The IrDA notes that to reach that 4 MBPS speed, the hardware must be
1.1 compliant, and even that might not be enough - the software may have
to be modified as well. Which doesn't sound like fun.
Antenna Types
A Yagi antenna (technically, the full name is "Yagi-Uda antenna") sends its
signal in a single direction, which means it must be aligned correctly and
kept that way. Yagi antennas are sometimes called directional antennas,
since they send their signal in a particular direction.

In contrast, an Omni ("omnidirectional") antenna sends a signal in all

directions on a particular plane.
Since this is networking, we can't just call these antennae by one name!
Yagis are also known as point-to-point and directional antennas; Omni

antennas are also known as omnidirectional and point-to-multipoint

Both Yagi and Omni antennas have their place in wireless networks. The
unidirectional signal a Yagi antenna sends makes it particularly helpful in
bridging the distance between APs. The multidirectional signal sent by
Omni antennas help connect hosts to APs, including roaming laptop
Courtesy of wikipedia.org, here are some "antenna terms" you should be
familiar with:
Gain refers to the directionality of an antenna. Antennae with low gains
emit radiation at the same power in all directions, where a high-gain
antenna will focus its power in a particular direction or directions.
dBi stands for Decibel(isotropic), and I won't go far into this territory, I
promise! dBi is a common value used to truly measure the gain of a given
antenna when compared to a fictional antenna that distributes energy in
all directions.
And you thought we had it bad with BGP. :)
Bandwidth refers to the range of frequencies over which the antenna is
effective. There are several methods of increasing bandwidth, including
the use of thicker wires and combining multiple antennas into a single
Polarization refers to the physical positioning and orientation of the
From your CCNA studies, you know all about how a "Wired LAN" avoids
collisions. Through the use of IEEE 802.3, CSMA/CD (Carrier Sense
Multiple Access with Collision Detection), only one host can transmit at a
time - and even if multiple hosts transmit data onto a shared segment at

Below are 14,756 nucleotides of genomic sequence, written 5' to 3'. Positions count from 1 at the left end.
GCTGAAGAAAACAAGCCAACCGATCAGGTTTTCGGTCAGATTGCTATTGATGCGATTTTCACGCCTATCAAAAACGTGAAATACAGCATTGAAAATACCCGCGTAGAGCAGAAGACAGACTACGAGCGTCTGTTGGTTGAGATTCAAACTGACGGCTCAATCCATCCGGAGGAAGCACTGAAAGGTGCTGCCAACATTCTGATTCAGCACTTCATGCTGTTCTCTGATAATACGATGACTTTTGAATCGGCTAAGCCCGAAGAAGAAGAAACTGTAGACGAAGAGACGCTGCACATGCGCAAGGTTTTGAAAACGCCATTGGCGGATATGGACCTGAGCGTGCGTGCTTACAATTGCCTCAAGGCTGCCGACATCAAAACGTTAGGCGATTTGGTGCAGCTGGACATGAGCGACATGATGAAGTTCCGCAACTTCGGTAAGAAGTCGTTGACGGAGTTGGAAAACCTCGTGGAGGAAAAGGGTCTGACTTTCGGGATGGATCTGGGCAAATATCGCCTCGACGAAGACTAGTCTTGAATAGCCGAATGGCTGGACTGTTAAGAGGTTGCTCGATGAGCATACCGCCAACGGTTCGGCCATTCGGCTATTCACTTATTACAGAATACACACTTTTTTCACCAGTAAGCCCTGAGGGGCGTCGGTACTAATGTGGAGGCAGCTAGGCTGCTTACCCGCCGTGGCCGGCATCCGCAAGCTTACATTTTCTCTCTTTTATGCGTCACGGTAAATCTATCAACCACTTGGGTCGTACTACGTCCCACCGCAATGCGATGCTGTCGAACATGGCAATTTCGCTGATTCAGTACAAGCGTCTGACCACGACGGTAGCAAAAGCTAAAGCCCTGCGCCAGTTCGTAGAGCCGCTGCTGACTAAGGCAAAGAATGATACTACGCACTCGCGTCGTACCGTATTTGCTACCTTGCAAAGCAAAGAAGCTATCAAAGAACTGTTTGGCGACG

once, jam signals and random timers help to minimize the damage.
With "Wireless LANs", life isn't so simple. Wireless LANs can't listen and
send at the same time - they're half-duplex - so traditional collision
detection techniques cannot work. Instead, wireless LANs will use IEEE
standard 802.11, CSMA/CA, (Carrier Sense Multiple Access with Collision

Let's walk through an example of Wireless LAN access, and you'll see
where the "avoidance" part of CSMA/CA comes in.
The foundation of CSMA/CA is the Distributed Coordination Function
(DCF). The key rule of DCF is that when a station wants to send data,
the station must wait for the Distributed Interframe Space (DIFS) time
interval to expire before doing so. In our example, Host A finds the
wireless channel to be idle, waits for the DIFS timer to expire, and then
sends frames.

Host B and Host C now want to send frames, but they find the channel to
be busy with Host A's data.

The potential issue here is that Host B and Host C will simultaneously
realize Host A is no longer transmitting, so they will then both transmit,
which will lead to a collision. To help avoid (there's the magic word!) this,
DCF requires stations finding the busy channel to also invoke a random
timer before checking to see if the channel is still busy.
In DCF-speak, this random amount of time is the Backoff Time. The

formula for computing Backoff Time is beyond the scope of the exam, but
the computation does involve a random number, and that random value
helps avoid collisions.
The Cisco Compatible Extensions Program
When you're looking to start or add to your wireless network, you may just
"How The $&!(*% Can I Figure Out Which Equipment Supports Which
A valid question!
Thankfully, Cisco's got a great tool to help you out - the Cisco Compatible
Extension (CCX) website. Cisco certification isn't just for you and I - Cisco
also certifies wireless devices that are guaranteed to run a desired
wireless feature.
The website name is a little long to put here, and it may well change, so I
recommend you simply enter "cisco compatible extension" into your
favorite search engine - you'll find the site quickly. Don't just enter "CCX"
in there - you'll get the Chicago Climate Exchange. I'm sure they're great
at what they do, but don't trust them to verify wireless capabilities!
Lightweight Access Points and LWAPP
Originally, most access points were autonomous - they didn't depend on
any other device in order to do its job. The BSS we looked at earlier in
this section was a good example of an autonomous AP.

The problem with autonomous APs is that as your wireless network grows
- and it will! - it becomes more difficult to have a uniform set of policies
applied to all APs in your network. It's imperative that each AP in your
network enforce a consistent policy when it comes to security and Quality
of Service - but sometimes this just doesn't happen.
Many WLANs start small and end up being not so small! At first,
centralizing your security policies doesn't seem like such a big deal,
especially when you've only got one access point.

As your network grows larger and more access points are added, having
a central policy does become more important. The more WAPs you have,
the bigger the chance of security policies differing between them - and the
bigger the chance of a security breach.
Let's say you add two WAPs to the WLAN network shown above. Maybe
they're configured months apart, maybe they're configured by different
people - but the result can be a radically different set of security

We've now got three very different WLAN security protocols in place, and